posted by baphomet at 9:33 PM on November 8, 2008

Best answer: I worked as a hostess during my freshman year in college. Here are some aspects of the job that others have failed to mention so far:
  • Bribes. Depending on how popular/exclusive your restaurant is, once every few days you will have gentlemen discreetly slipping you $20-$50 once they accost you. There seems to be a consensus amongst us hosting folks that whenever this happens, you are expected to smile, seat the party as quickly as possible (as in, theirs is the first name on the list now) and split the bribe with your fellow hosts, if any. If any other parties complain, just tell them that the customer had a prior reservation.
  • Creepy regulars. As a young bubbly girl who is paid to be nice to everyone who enters the restaurant, you will inevitably end up as the current love object of several creepy dudes. In addition to the seemingly endless supply of older men asking you to come sit down and share a couple of drinks with them (they are harmless, just say you can't, you're working and you chances are that you will never see them again), there might be guys who turn into borderline stalkers, quizzing waiters about when your next shift is or where you live. Don't try to deal with them yourself, as that is most certainly not part of your job, but immediately talk to your managers if you have any concerns about them.
  • Leaving work. Never be embarrassed to ask someone to walk you to your car/bus stop after dark, especially if you have to deal with the above-mentioned "regulars".
  • Pretty shoes. As a hostess, you will be expected to dress much more nicely than anyone else in the restaurant. This is great if you enjoy dressing up for work, but it usually means that you will have to stand for hours and hours on high heels. Read these post to help with that problem, but in my experience you get used to it pretty quickly.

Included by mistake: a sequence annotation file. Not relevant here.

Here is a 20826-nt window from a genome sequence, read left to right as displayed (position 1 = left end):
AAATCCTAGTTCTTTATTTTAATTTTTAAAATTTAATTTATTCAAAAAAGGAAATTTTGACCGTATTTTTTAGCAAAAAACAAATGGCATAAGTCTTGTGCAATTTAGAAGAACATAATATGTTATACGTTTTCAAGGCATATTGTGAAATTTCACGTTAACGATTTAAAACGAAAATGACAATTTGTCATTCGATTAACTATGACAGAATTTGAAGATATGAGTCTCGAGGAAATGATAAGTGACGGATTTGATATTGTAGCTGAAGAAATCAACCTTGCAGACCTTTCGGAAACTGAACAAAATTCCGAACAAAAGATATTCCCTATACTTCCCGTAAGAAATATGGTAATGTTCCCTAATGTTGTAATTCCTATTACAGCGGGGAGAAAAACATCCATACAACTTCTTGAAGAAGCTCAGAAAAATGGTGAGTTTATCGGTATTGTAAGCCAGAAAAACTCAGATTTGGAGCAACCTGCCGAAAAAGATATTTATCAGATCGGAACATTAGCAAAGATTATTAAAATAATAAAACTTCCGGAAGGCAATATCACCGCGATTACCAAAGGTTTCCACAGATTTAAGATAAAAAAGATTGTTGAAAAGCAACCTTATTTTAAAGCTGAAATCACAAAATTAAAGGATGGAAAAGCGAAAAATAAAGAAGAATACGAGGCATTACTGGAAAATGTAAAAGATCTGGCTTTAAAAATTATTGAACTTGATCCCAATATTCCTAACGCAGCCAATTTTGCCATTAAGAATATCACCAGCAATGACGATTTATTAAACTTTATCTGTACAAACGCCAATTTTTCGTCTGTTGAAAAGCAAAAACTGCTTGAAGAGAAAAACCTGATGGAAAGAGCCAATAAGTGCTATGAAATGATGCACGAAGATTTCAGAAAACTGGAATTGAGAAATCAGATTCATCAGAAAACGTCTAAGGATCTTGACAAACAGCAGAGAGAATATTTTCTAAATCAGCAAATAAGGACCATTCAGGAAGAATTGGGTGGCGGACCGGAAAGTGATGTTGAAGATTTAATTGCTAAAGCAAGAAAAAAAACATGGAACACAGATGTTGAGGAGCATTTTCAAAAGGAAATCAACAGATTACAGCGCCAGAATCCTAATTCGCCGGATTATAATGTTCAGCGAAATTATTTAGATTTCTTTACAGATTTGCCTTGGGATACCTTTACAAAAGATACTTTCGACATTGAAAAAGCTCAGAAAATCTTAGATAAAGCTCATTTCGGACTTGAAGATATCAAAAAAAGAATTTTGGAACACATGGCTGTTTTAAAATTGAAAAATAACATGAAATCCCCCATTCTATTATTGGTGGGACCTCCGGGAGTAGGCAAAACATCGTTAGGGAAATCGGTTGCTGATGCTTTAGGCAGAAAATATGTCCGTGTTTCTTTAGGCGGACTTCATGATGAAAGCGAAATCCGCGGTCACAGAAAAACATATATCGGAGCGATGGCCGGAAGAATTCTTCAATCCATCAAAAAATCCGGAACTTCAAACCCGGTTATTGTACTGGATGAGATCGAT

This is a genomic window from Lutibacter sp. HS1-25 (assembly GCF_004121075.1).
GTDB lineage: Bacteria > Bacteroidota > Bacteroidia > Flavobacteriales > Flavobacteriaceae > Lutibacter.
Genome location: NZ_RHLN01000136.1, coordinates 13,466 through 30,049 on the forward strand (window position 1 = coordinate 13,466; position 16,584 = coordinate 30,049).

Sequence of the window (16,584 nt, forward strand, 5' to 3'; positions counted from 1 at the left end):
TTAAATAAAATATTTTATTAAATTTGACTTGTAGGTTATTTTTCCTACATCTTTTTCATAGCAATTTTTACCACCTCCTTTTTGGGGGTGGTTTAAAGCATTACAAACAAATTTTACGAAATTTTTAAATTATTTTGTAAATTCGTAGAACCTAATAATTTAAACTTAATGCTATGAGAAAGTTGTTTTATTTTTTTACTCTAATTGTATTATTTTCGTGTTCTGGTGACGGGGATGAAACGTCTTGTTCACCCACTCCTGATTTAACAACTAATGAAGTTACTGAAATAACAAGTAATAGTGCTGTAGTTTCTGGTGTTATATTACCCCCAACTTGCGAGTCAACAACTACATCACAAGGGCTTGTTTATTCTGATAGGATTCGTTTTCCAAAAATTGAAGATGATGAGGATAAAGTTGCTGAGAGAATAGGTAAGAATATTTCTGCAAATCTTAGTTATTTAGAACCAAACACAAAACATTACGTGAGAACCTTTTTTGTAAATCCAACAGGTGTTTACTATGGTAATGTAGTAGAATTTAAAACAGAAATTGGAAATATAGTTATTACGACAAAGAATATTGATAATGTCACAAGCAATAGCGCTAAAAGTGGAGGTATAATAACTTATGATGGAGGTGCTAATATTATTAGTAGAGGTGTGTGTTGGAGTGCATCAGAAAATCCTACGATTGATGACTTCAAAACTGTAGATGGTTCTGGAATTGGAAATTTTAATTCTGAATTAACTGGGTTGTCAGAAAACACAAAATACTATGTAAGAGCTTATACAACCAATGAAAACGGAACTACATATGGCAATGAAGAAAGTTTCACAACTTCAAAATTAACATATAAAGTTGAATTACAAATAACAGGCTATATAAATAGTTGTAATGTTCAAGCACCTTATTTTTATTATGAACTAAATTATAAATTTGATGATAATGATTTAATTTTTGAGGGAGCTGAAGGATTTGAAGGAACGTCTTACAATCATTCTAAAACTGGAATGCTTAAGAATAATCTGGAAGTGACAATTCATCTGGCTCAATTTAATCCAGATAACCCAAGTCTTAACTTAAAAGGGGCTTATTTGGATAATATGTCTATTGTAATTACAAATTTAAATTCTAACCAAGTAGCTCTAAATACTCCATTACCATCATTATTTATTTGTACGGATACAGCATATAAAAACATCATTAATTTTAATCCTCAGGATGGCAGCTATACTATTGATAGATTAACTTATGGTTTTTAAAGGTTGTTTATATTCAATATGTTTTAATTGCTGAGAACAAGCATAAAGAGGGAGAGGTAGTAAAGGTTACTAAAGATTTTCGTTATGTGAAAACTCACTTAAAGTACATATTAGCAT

• Racism. It's not really something I should have to write about, but depending on the area where you will be working, you will have to deal with a lot of stereotypes than baphomet's "geezer motel" mentioned above. For example, I've had most of the servers working a weekend night come up to me and ask me not to sit any Hispanics, Asians, or African-Americans in their sections. The best way to reply to that is to just announce that you are following whatever rotation schedule your boss handed you that day, but be warned that certain waiters can hold a grudge against you if they don't get the tips they expect, especially people with small amounts of power like floor managers who can deny you the shifts you want. (Yeah, "classy", the restaurant where I worked, but this was a real problem that was also true in another place where I was a waitress/bartender, and you as a hostess have to be comfortable with making these sorts of decisions.)
  • Conflicts, like the one described above or anything else. Remember, finding and training new hostesses is much easier than finding qualified servers. In a way, you control how much the servers will be making in tips that night, so most people will be very, very nice to you: expect tons of hugs and friendliness like you've never encountered before from your waiters. But in my experiences, restaurant staff write their own little soap operas every day, so sometimes a waiter might go out of his way to be a jerk to you (Did you seat a Hispanic couple at his table when he explicitly asked you not to? Yeah, like that.): just remember that you are easily replaced, but servers... not so much, and take it in stride.
    Other than that, enjoy your job! Hosting is likely to be more fun than any other job you'll ever have!

  • posted by halogen at 10:32 PM on November 8, 2008 [1 favorite]

    I'm sorry, the last sentence I wrote is not what I meant to say. I'm a biochemist now. My job is certainly fun, just not in the sneak-the-cocktails-the-bartender-gives-you-in-to-go-cups, take-up-smoking-just-so-you-can-have-smoking-breaks, make-friends-with-the-kitchen-staff-and-go-home-with-giant-boxes-of-paella kind of way.

    Who am I kidding. Biochemistry's not fun.
    posted by halogen at 10:38 PM on November 8, 2008 [2 favorites]

    Resist the urge to one-night stand bartenders, waiters or god-forbid.....shift managers. Hang out and drink with them...yes. Sleep with!

    Not sure if you were looking for this type of advice or not. I am speaking from unfortunate authority!
    posted by beachhead2 at 2:10 PM on November 9, 2008